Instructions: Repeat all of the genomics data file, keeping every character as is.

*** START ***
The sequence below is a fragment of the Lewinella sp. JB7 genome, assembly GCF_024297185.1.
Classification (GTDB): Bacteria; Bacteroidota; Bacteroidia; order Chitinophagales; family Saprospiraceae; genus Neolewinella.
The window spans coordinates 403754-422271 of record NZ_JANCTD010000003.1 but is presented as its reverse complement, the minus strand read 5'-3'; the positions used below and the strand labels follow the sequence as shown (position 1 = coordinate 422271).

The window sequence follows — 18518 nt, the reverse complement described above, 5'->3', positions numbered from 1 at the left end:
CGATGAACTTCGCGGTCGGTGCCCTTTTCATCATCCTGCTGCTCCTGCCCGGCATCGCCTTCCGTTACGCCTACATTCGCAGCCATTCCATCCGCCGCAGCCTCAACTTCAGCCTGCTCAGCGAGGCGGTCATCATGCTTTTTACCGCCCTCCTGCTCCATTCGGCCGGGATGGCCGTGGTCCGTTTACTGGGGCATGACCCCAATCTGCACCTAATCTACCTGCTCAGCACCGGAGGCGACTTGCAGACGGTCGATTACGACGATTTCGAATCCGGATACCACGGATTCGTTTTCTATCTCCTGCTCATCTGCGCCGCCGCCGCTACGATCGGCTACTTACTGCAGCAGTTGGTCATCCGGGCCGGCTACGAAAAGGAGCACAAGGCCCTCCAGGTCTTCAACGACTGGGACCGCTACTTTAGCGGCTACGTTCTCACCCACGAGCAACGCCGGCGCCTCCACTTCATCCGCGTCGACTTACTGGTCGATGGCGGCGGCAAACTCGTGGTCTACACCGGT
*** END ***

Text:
The sequence below is a fragment of the Lewinella sp. JB7 genome, assembly GCF_024297185.1.
Classification (GTDB): Bacteria; Bacteroidota; Bacteroidia; order Chitinophagales; family Saprospiraceae; genus Neolewinella.
The window spans coordinates 403754-422271 of record NZ_JANCTD010000003.1 but is presented as its reverse complement, the minus strand read 5'-3'; the positions used below and the strand labels follow the sequence as shown (position 1 = coordinate 422271).

The window sequence follows — 18518 nt, the reverse complement described above, 5'->3', positions numbered from 1 at the left end:
CGATGAACTTCGCGGTCGGTGCCCTTTTCATCATCCTGCTGCTCCTGCCCGGCATCGCCTTCCGTTACGCCTACATTCGCAGCCATTCCATCCGCCGCAGCCTCAACTTCAGCCTGCTCAGCGAGGCGGTCATCATGCTTTTTACCGCCCTCCTGCTCCATTCGGCCGGGATGGCCGTGGTCCGTTTACTGGGGCATGACCCCAATCTGCACCTAATCTACCTGCTCAGCACCGGAGGCGACTTGCAGACGGTCGATTACGACGATTTCGAATCCGGATACCACGGATTCGTTTTCTATCTCCTGCTCATCTGCGCCGCCGCCGCTACGATCGGCTACTTACTGCAGCAGTTGGTCATCCGGGCCGGCTACGAAAAGGAGCACAAGGCCCTCCAGGTCTTCAACGACTGGGACCGCTACTTTAGCGGCTACGTTCTCACCCACGAGCAACGCCGGCGCCTCCACTTCATCCGCGTCGACTTACTGGTCGATGGCGGCGGCAAACTCGTGGTCTACACCGGT